3. Put all of Pat Riley's rings into a felt bag and fly to New York. 

If the Heat get to step three without any issues, they can then put themselves in a position to play ball with Kevin Durant. Without both Wade and Whiteside in place, none of this matters. Pat Riley certainly feels like if he gets in the room with Durant, the Heat can figure out the math later. 

“You know we’re always looking for a whale, if there’s one out there that we can [sign],” Pat Riley said in May after the Heat were eliminated from the playoffs by the Toronto Raptors “I think we have the flexibility to do that.”

With his history, you really can't doubt Riley. Normally getting a meeting with Durant would be the top priority for a team in the offseason, but the Heat aren't a normal team in a normal situation. The Heat are an abnormal team with abnormal problems. Some of them are good problems to have (finding Hassan Whiteside and now needing to pay him, having a Hall of Fame player to pay legacy money to), and some are bad problems to have (not knowing if Chris Bosh will ever play basketball again). 

4. Getting answers on Chris Bosh.

Will Chris Bosh be cleared to play basketball this season? When we last left Bosh, he and the team finally announced he wouldn't be returning to the court in the playoffs, but they were hopeful he could return this upcoming season.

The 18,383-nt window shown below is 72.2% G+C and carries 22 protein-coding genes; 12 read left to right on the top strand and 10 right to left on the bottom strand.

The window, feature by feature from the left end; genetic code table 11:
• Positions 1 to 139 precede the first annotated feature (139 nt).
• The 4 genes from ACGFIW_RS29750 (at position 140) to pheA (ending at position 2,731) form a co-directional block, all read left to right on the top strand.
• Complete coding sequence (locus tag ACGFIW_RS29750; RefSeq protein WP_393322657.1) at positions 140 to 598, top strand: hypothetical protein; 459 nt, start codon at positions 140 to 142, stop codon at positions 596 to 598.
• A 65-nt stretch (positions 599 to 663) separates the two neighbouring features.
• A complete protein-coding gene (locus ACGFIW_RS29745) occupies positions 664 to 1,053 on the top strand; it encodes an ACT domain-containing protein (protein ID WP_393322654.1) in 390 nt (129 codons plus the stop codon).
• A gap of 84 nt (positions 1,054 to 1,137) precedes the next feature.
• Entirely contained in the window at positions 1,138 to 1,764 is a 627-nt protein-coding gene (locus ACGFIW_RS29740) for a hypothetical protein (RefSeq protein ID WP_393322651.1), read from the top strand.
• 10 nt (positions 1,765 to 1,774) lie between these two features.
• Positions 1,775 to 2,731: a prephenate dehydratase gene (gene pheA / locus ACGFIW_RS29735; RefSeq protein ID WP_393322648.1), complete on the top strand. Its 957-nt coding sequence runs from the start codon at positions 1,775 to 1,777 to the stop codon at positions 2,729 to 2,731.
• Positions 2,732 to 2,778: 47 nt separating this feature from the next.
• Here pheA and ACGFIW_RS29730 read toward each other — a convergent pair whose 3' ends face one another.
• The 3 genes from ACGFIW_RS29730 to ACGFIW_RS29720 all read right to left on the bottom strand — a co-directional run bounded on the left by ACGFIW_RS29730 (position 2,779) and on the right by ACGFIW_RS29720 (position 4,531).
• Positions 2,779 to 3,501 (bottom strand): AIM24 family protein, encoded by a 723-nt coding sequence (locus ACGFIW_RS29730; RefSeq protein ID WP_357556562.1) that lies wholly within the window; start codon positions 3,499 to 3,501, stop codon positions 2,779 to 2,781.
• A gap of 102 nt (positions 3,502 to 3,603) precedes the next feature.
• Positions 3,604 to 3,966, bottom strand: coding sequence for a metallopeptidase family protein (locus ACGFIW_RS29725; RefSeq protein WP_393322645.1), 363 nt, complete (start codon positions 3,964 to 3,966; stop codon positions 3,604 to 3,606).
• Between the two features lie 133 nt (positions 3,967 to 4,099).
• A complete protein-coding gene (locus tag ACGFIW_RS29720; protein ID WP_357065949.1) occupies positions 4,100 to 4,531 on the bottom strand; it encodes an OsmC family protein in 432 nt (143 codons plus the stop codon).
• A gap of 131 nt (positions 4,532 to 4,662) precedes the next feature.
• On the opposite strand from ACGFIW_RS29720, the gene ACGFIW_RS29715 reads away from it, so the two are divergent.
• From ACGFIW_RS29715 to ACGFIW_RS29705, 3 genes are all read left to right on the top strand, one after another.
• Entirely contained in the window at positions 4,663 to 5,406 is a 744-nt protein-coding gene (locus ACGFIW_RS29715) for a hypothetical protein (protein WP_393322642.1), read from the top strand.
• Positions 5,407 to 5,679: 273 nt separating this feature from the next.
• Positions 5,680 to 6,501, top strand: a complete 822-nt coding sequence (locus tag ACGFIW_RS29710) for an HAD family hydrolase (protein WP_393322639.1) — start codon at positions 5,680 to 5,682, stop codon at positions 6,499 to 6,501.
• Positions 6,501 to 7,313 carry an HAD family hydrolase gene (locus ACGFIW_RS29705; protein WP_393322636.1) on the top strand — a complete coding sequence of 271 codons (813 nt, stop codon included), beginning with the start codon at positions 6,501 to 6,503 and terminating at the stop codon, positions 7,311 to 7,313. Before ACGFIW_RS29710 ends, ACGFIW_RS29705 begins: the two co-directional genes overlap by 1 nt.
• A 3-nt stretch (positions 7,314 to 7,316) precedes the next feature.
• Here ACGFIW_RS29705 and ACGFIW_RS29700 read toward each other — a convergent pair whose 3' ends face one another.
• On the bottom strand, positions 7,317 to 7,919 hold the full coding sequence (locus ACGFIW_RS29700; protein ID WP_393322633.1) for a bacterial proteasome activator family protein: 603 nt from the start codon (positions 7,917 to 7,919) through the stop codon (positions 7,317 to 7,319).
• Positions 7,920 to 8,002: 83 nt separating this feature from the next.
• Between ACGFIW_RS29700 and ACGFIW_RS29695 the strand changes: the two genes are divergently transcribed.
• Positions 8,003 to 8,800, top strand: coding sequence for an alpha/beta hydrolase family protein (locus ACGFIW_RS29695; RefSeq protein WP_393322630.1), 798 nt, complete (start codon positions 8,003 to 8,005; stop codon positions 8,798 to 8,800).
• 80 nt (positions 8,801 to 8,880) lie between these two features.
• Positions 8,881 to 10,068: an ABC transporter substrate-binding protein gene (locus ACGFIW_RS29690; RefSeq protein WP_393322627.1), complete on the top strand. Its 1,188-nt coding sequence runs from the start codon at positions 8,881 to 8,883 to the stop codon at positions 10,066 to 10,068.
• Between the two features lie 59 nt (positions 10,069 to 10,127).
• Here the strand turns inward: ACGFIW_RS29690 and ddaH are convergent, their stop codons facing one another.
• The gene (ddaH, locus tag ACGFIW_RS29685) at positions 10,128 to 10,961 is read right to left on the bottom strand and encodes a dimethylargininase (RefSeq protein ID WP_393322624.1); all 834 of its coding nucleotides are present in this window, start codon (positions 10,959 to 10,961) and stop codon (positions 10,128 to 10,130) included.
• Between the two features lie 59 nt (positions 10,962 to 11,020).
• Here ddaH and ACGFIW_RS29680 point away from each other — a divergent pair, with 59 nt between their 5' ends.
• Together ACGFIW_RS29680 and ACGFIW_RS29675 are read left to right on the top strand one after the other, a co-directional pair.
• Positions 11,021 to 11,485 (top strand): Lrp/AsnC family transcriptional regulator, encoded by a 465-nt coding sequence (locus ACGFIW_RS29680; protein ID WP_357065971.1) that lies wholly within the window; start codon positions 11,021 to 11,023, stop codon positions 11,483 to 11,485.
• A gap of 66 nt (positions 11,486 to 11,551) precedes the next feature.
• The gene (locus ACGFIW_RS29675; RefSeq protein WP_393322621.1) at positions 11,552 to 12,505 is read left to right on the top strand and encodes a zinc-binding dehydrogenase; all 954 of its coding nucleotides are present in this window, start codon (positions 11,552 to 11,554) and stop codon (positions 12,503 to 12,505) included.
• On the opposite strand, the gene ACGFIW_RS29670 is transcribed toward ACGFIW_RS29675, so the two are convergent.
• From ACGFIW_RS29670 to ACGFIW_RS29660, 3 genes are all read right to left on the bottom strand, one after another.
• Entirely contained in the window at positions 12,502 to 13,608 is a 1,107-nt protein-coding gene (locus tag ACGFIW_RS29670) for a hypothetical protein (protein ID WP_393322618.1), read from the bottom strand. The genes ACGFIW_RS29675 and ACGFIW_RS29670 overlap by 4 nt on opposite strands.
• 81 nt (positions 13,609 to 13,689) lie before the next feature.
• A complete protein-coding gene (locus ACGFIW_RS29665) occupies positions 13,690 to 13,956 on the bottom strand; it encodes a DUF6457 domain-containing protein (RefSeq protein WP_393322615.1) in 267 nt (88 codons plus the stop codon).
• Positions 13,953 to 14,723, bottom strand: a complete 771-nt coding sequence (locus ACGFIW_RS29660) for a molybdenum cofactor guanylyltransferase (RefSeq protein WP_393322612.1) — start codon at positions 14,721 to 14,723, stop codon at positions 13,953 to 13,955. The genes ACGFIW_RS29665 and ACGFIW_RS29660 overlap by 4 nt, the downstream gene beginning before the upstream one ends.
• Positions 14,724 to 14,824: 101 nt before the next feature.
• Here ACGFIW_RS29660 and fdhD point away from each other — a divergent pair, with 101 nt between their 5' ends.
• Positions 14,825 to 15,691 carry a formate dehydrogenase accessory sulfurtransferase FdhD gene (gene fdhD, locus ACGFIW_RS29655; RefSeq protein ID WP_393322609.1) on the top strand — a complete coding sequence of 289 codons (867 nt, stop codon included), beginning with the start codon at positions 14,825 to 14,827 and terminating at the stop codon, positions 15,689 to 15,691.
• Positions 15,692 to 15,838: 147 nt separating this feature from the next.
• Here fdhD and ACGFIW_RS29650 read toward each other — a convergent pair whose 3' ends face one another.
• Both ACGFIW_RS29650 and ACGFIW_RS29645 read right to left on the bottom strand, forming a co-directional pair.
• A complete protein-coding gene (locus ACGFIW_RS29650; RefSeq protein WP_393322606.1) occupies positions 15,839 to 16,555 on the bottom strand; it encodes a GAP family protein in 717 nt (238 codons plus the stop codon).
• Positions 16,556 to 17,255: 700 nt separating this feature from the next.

"The Heat, Chris, the doctors and medical team have been working together throughout this process and will continue to do so to return Chris to playing basketball as soon as possible," the team announced.

Without Chris Bosh, the Miami Heat are a good team, but with him they have the capabilities of being a fantastic title-contending team. The problem is that Bosh's recurring blood clots aren't your usual injury, and no one can guarantee that if Chris Bosh begins the season on the court he won't finish it the same place he has the last two seasons. 

If Chris Bosh is unable to return this season, the Heat might not have that hard a decision to make. They also would find themselves with more cap space heading into next offseason, when the free agent pool is even deeper than this summer's batch. 

5. Sort out every other lingering free agent afterward.

Unfortunately for guys like Luol Deng and Joe Johnson, if they want to return to the Miami Heat they are going to have to let some dust settle first. Deng is the most likely to return of the pair, but he's also the more expensive of the two. When Deng came to Miami two summers ago, he says it wasn't all about money, but more about the team and culture. 

“I remember choosing here, and it wasn’t really the financial side," he told reporters. "It was the fact that I wanted to be comfortable and be somewhere where what I do is appreciated.”

While that might not be totally false, it's not totally true either. Deng wasn't committing to the Heat on the cheap to help lure LeBron back to Miami. Only after LeBron left and the Heat had more money to spend did he arrive. 

The Heat have made a $1.2 million qualifying offer to Tyler Johnson for next season, although he will probably demand more.  The Heat will surely be looking to move Josh McRoberts and his salary this offseason in hopes of clearing space to do all of the above things more comfortably.